The head of the United States Concealed Carry Association’s (USCCA) new political advocacy group has a new plan for expanding gun rights.
Katie Pointer Baney, executive director of the group’s new Action Fund, spoke exclusively with The Reload to explain her vision for the 501(C)(4) non-profit. She emphasized USCCA’s commitment to using the group for in-person activist training and political rallies. But she said the idea is to empower gun owners themselves.
“We’re focused less on saying ‘gun owner vote for A, B, or C,'” Baney told The Reload. “Instead, we’re saying, here are the critical policies; here are the tools and resources necessary for you to make the decision on who you think is best to vote for.”
She said the goal is to build a “2A citizens army.” That’s not an uncommon mission among gun-rights groups. But USCCA’s scale, with over 800,000 paying members, makes it a more realistic short-term goal in the race to shore up the movement as the NRA shrinks in the face of mounting financial and legal issues.
“What we really want to do is create this grassroots 2A citizen army. I think people are generally dismayed and frustrated at the political process. They don’t know where to start. They don’t know how to make a difference. They kind of throw their hands up and are frustrated.”
Baney said a significant focus of the group will be activist training, but that doesn’t mean it will merely sit back and hope the activists they train can figure everything out on their own. Instead, the Action Fund hopes to differentiate itself from the others with its ground game. Instead of focusing entirely on legal fights or national elections, as most other non-NRA gun groups have done, it is planning a more expansive push.
“I think this is where we’re going to be different and complementary to some of the other Second Amendment advocacy groups, and maybe their lead focus is on launching legal challenges, or others are really only focused at the federal level,” she said.
Before joining USCCA, Baney spent a dozen years as a Republican staffer in Congress, including with the House Committee on Homeland Security and former Speaker Paul Ryan’s office. She plans to draw on that political experience and understanding to guide the group’s operation at each level, even in deep blue states.
“For example, the USCCA has a pretty large presence in California, and we’re looking at county-by-county restrictions,” Baney said. “That would be an area where we understand the political realities of winning. A statewide race isn’t necessarily the goal. The goal is being able to make a difference even on a local or county level.”
That doesn’t mean they aren’t going after the swing states, too.
“Of course, it’s different when we look at a state like Wisconsin where we’re headquartered, which is an incredibly purple state, a swing state integral to the 2024 presidential election,” she said. “When we look at gun owners here, when we’re hosting events and having important policy conversations, it’ll be much more geared to a statewide and federal level.”
Baney argued the key to the group’s success will lie in changing the narrative on gun ownership and incorporating the people who bought a gun for the first time in recent years, a cohort that defies many political and demographic stereotypes for who owns a gun in America.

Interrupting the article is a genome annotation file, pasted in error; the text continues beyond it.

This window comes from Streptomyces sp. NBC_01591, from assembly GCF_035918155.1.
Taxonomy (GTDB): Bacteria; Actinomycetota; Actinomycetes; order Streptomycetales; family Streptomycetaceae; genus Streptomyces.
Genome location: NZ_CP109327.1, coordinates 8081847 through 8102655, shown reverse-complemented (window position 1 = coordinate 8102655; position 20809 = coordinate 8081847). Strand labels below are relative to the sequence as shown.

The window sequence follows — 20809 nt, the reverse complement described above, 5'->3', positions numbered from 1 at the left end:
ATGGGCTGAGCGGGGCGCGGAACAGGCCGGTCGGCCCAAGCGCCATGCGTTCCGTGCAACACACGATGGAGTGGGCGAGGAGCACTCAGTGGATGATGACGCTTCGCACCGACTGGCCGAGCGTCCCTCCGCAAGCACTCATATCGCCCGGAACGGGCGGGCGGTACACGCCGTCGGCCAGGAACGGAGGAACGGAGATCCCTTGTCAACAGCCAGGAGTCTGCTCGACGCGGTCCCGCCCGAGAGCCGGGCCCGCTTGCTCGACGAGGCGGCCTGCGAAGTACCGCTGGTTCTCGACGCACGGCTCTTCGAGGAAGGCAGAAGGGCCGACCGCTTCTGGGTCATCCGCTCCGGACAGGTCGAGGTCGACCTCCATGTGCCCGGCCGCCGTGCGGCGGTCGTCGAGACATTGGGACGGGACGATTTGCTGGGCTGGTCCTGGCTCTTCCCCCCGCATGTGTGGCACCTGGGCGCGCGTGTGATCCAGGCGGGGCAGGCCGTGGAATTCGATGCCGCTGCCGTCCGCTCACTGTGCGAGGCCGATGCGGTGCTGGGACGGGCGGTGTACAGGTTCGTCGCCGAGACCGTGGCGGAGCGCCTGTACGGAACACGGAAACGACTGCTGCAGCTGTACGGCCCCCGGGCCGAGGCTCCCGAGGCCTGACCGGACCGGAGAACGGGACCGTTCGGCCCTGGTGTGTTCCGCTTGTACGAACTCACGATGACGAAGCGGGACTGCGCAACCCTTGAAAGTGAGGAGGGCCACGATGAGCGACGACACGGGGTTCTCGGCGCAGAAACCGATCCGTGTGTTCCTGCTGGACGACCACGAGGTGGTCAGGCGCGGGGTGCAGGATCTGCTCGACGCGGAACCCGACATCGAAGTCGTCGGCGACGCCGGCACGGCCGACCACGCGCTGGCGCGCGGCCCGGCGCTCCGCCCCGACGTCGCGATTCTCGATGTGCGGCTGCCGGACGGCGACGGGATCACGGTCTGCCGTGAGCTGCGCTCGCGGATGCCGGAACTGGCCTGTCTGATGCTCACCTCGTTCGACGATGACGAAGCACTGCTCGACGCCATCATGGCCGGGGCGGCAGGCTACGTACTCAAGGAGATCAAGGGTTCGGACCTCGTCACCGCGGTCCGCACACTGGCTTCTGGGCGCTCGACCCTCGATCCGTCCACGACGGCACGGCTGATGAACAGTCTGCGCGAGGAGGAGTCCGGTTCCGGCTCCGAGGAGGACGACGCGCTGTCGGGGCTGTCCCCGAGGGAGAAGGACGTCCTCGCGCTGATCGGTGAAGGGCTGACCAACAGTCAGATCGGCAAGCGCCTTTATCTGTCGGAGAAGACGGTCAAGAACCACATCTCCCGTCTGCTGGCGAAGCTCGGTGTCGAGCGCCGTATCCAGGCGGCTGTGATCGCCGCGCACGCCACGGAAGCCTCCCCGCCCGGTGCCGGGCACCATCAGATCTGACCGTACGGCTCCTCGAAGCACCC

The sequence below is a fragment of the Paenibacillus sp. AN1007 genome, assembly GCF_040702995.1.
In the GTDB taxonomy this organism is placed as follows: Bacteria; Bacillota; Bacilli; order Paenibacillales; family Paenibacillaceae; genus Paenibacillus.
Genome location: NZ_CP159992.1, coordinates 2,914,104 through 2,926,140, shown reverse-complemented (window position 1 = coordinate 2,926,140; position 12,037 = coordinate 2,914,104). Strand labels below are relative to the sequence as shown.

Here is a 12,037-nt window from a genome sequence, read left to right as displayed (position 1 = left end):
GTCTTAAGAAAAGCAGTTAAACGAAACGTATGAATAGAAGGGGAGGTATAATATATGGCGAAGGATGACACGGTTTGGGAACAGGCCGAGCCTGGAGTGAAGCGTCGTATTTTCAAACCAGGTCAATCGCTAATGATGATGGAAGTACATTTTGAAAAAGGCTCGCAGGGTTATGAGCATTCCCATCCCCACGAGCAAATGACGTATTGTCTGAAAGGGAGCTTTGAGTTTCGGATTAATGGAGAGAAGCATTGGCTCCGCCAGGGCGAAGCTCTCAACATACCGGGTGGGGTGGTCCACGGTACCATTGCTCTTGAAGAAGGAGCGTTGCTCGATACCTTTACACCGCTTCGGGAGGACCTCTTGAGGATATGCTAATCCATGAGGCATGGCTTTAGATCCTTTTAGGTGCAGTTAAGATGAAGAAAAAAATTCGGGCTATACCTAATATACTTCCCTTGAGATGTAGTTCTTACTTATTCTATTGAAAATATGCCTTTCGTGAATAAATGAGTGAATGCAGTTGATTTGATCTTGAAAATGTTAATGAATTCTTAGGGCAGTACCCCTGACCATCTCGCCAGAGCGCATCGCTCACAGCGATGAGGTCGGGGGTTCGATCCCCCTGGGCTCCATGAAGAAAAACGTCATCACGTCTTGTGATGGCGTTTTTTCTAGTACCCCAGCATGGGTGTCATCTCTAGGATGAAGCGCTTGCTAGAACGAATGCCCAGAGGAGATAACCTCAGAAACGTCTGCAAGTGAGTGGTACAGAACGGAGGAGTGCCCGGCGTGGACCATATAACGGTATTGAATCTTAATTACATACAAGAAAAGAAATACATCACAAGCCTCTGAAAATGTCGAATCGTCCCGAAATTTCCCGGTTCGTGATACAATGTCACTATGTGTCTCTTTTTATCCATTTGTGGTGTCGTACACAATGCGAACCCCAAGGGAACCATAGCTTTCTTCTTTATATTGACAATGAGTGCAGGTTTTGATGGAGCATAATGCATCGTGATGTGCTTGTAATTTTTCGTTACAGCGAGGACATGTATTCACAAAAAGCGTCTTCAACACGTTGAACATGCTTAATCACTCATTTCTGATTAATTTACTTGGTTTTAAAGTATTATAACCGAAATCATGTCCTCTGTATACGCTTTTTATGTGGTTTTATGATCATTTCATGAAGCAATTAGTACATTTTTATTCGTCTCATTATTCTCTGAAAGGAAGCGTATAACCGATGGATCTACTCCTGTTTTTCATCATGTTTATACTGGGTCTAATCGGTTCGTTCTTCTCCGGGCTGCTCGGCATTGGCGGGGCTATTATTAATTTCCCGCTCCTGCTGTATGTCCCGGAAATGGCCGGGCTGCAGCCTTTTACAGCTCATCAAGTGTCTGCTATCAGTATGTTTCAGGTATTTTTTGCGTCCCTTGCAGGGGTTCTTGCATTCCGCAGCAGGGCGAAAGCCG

“We know there are millions of new gun owners. We know that we need to change the perception of gun ownership,” Baney said. “And I think the best way to do that is to elevate the voices of everyday gun owners, of their stories. To elevate them in communities with, again, the resources and tools necessary to make a difference.”
In a movement filled with groups that lead with bomb throwing and serving up political red meat, Baney said the Action Fund will focus on common grounds.
“I think you ultimately alienate people if you dive into those hyperpartisan political games,” she said. “I don’t think that’s a win for the Second Amendment. I don’t think that’s a win for gun owners.”
But that doesn’t mean Baney can’t see the obvious breakdown between where the parties stand on guns, with national Democrats having moved to the left and Republicans to the right since even as recently as the Obama Administration.
“Are there political realities to one party over the other largely supporting Second Amendment rights? Yes, of course. We acknowledge and understand that,” Baney said. “But that doesn’t mean that there aren’t Democrats or Libertarians or Green Party or however else you identify your political party affiliation, that doesn’t mean that there aren’t others who support the Second Amendment. And with all of our efforts, what we’re trying to do is broaden this tent of gun ownership.”
Still, despite the group’s growth and incorporation of new demographics, the NRA lost more members last year than the USCCA has ever had. And most of those USCCA members joined before it was doing any political work at all, instead likely looking for the benefits of the group’s “concealed carry insurance.” It remains to be seen whether an approach focused on building a big tent with newcomers as a focus can outperform a more polarizing approach that seeks to extract as much funding and support from your core demographic, even at the cost of those at the fringes of your position.
Baney is confident the USCCA Action Fund can leave a mark.
“The Second Amendment is part of the founding document of our country. It really shouldn’t be partisan or political at the end of the day,” she said. “You take an oath of office when you’re elected to uphold the Constitution. The Second Amendment is part of that.”